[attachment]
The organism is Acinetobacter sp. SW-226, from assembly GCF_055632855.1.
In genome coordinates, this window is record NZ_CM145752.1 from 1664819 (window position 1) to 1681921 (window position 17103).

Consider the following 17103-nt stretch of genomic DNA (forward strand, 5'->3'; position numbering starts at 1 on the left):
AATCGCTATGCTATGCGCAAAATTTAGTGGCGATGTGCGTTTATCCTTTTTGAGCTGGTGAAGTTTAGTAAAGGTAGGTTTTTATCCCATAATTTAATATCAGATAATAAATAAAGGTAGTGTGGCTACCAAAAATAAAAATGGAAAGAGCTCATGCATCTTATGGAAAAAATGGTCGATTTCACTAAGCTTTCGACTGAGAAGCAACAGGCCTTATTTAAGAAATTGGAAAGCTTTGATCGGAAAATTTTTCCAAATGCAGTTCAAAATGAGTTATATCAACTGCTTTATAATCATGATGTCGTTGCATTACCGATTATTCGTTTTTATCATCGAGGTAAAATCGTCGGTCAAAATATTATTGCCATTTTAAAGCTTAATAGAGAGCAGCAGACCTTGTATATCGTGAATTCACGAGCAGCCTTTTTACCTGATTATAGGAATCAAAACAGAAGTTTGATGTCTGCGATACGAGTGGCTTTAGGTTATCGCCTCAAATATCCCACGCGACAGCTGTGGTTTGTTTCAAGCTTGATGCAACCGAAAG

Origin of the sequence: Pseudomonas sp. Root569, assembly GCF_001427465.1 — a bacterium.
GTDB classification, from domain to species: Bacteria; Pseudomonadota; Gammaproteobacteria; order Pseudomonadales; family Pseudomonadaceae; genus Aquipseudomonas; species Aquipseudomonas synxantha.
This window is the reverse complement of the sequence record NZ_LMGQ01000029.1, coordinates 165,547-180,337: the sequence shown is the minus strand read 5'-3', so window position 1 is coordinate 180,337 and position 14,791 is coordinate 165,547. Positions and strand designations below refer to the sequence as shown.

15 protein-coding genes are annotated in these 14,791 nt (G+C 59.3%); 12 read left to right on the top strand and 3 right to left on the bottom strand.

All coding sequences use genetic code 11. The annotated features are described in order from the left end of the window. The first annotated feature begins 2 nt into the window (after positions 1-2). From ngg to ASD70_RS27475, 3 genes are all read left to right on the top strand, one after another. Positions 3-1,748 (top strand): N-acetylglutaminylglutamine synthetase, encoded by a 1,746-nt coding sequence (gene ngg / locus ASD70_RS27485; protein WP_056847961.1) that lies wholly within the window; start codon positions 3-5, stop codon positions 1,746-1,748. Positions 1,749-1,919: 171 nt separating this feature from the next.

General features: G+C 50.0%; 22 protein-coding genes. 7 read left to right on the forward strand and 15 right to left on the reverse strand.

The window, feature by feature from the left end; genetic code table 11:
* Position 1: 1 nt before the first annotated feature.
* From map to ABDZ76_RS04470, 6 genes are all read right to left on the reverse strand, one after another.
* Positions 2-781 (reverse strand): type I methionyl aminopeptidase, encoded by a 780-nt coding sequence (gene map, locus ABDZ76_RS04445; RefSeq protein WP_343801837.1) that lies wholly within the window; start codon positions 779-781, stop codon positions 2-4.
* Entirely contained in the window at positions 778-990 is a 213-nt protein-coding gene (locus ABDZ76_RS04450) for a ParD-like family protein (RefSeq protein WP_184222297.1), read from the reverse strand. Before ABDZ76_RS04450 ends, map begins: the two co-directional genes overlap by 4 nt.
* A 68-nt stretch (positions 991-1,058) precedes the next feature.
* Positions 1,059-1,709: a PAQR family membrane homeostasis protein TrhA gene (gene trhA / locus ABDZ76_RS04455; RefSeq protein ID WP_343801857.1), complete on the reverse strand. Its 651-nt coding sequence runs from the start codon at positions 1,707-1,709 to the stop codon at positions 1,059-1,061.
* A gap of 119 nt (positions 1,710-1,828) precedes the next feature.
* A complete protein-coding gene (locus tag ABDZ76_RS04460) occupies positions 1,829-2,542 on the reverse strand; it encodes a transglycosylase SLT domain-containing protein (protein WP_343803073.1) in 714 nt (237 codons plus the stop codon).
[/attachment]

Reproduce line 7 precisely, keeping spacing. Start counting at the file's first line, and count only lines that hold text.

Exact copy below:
This window is the reverse complement of the sequence record NZ_LMGQ01000029.1, coordinates 165,547-180,337: the sequence shown is the minus strand read 5'-3', so window position 1 is coordinate 180,337 and position 14,791 is coordinate 165,547. Positions and strand designations below refer to the sequence as shown.